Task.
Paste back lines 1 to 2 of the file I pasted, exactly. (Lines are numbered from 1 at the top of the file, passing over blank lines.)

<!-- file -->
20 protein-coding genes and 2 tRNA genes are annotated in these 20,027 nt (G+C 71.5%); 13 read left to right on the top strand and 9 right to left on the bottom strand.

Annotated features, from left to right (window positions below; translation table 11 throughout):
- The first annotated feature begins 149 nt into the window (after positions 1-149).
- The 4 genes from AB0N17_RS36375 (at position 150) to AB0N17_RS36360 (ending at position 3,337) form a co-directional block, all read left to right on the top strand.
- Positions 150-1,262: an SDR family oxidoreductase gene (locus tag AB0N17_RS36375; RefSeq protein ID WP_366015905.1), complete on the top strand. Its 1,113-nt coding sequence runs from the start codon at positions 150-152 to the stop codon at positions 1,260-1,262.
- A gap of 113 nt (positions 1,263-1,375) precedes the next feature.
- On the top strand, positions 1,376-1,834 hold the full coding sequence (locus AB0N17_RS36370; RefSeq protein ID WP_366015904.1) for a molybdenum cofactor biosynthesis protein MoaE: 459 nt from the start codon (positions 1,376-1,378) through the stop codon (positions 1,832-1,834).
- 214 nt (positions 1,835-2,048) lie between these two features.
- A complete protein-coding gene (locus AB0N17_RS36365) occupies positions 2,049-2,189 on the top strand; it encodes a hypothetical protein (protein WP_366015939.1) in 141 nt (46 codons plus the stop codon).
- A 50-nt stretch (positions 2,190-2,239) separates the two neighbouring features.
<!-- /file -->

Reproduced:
20 protein-coding genes and 2 tRNA genes are annotated in these 20,027 nt (G+C 71.5%); 13 read left to right on the top strand and 9 right to left on the bottom strand.

Annotated features, from left to right (window positions below; translation table 11 throughout):